(7) The first half of the Miura folding is now complete. Some people mistakenly believe that this is the Miura folding itself, but in fact this is no more than a preparation for the Miura folding.

(8) At this point, just once, let’s spread out the paper on a desk and take a look. It has 5 vertical divisions, and 7 horizontal divisions. The horizontal lines are parallel, but the vertical lines are zig-zagging diagonals. Perhaps you will notice that the smallest element is a parallelogram. This is an essential condition of Miura folding.

The paper is folded vertically from the edge on the left using a mountain fold. The next edge is folded with a valley fold. I think you will notice as you fold it and see, but since the whole shape is connected in the Miura folding, it cannot be achieved by repeating only individual mountain folds. Thus, with

the

paper gripped between the finger tips, we can stop without absolutely completing each fold. Also, if the valley folds are difficult, flipping the paper over and using a mountain fold might be easier.

By repeating the mountain folds and valley folds following steps (9) to (13), the whole body is collapsed down to the left hand side. Since the whole body is connected in the Miura folding, collapsing down the left-right axis also collapses the vertical axis at the same time. In order to avoid damaging the folds during this process, it is important to proceed carefully. In this way, the Miura folding is completed. Everyone should confirm that the completed Miura folding can be opened and closed in a single motion like that shown in Figure 1, by pinching it between the fingers, in the bottom left and the top right corners.

**3 Similar diagrams**

A3 or B4 paper was used for the Miura folding, with 5 vertical divisions and

7 horizontal divisions. Allow me to explain now why this size of paper and odd number of divisions were used.

According to JIS standards, paper sizes may be one of two types, the A series and the B series. The area of a piece of A0 is 1m2. Half this size is A1, taking half again yields A2, and so on for the A series. The area of a piece of B0 is 1.5m2. Half this size is B1, and half again is B2, and so on for the B series. The dimensions of the A series and the B series from 0 to 6 are shown in Table 1. The units are millimeters.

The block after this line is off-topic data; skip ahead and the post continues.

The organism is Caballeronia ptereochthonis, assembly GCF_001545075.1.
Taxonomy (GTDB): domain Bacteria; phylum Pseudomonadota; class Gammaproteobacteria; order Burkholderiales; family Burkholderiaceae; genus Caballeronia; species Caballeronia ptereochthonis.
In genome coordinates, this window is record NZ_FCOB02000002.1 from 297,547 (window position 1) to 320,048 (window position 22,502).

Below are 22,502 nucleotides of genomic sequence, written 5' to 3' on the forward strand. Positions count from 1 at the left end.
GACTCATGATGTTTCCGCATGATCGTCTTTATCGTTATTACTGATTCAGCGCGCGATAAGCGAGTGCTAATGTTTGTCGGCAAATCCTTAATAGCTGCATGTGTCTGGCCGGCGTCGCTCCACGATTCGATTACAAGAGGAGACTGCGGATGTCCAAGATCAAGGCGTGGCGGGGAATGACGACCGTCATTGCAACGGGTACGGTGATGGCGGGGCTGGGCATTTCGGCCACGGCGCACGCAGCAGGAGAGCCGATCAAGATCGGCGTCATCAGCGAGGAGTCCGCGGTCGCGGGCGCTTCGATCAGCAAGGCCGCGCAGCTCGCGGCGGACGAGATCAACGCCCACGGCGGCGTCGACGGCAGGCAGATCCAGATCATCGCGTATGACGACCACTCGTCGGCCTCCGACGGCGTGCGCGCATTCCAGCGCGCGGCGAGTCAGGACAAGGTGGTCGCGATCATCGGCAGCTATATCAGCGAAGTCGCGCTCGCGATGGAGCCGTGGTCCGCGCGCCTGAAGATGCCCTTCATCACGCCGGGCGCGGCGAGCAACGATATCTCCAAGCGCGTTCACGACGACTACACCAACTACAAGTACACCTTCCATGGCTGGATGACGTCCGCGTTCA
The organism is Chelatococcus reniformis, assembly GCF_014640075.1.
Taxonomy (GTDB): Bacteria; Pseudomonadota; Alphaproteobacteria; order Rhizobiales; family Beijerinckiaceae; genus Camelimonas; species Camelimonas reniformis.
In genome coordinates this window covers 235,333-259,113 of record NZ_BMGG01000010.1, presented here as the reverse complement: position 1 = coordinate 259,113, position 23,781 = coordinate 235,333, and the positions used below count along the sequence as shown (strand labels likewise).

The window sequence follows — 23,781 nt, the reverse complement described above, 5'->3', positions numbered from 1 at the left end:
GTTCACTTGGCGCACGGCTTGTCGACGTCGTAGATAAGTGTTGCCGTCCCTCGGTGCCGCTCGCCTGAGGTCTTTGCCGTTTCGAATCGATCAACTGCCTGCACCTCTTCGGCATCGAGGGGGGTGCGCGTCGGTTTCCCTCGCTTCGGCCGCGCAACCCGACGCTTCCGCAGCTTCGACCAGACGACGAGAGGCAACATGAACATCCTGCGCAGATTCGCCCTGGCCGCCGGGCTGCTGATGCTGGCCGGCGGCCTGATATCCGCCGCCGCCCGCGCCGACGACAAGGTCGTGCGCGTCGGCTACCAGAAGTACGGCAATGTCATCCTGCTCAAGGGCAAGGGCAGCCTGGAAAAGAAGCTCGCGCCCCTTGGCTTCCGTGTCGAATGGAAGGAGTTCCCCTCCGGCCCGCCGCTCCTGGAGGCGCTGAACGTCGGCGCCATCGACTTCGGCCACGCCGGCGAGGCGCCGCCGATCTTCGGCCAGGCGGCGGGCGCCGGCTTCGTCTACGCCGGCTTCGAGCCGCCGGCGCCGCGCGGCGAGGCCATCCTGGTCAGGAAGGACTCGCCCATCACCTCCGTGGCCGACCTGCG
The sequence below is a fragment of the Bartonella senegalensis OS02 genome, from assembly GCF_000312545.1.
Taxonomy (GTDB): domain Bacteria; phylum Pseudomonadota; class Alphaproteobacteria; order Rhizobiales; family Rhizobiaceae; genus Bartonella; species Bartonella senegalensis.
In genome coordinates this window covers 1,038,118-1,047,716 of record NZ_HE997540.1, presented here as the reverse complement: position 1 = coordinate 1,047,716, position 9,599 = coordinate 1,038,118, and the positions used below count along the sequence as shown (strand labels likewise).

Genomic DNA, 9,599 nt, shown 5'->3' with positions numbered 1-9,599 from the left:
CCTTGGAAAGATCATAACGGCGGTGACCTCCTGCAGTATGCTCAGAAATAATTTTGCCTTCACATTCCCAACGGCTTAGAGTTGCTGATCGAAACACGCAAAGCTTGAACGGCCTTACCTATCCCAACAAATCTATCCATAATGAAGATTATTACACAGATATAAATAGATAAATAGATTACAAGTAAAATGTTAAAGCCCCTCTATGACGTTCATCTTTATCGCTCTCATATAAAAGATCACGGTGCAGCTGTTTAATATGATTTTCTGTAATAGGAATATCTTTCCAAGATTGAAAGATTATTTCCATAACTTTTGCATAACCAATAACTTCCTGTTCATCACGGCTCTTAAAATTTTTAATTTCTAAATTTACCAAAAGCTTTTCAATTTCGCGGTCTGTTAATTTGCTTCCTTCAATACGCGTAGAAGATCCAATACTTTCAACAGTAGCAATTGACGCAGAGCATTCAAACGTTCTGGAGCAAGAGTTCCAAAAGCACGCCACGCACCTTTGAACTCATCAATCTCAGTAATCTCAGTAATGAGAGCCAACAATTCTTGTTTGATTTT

The interesting thing from a mathematical perspective is that the A series and the B series are both composed of similar diagrams. Since they are similar, the ratio of the vertical to the horizontal is the same for all the shapes, which are rectangles. The fact that copy paper sizes are similar diagrams should have been learned in junior high-school, but after finishing their exams, many university students and members of society completely forget about this fact. It’s a shame that when you ask them to obtain the ratio of the vertical and horizontal dimensions of copy paper, most people end up unable to answer. But rather than committing Table 1 to memory, I’d like for the reader to understand the principle of similarity, and be able to assemble an equation and obtain a solution in this way.

It’s possible to find the ratio of the vertical and horizontal dimensions in the following way. Let’s denote the ratio of the rectangle’s vertical and

horizontal dimensions as １ to x. Thinking about half of this rectangle,

x

its vertical dimension will be, and its horizontal dimension is 1, so the

2

ratio is 1 : *x *=

*x *: 1. Solving this equation yields *x *= *√*2, *i.e.*, the ratio 2

of the vertical and horizontal dimensions of copy paper is 1 : *√*2, where

*√*2 *≈ *1*.*4142.

The divisions used in the Miura folding are 5 vertical, and 7 horizontal divisions. Since the ratio of the vertical and horizontal dimensions of the 7 largest element is= 1*.*4, this value is close to *√*2. This means that the 5benefit that the element can be folded up with a shape close to a square can be anticipated. Also, both 5 and 7 are odd numbers of divisions. If the number of divisions is odd, then when the paper is gripped between the fingertips in the bottom left and top right corners and pulled, the paper does not flip over, but rather it spreads out. Any number of divisions in the vertical and horizontal directions should be acceptable for a Miura folding, although the reference above has taken care to investigate all the possible configurations in this neighborhood.

A series | No. | B series |

841 X 1189 594 X 841 420 X 594 297 X 420 210 X 297 148 X 210 105 X 148 |
0 1 2 3 4 5 6 |
1030 X 1456 728 X 1030 515 X 728 364 X 515 257 X 364 182 X 257 128 X 182 |

Table 1. JIS Standard Paper Sizes (mm)

**4 Application to maps**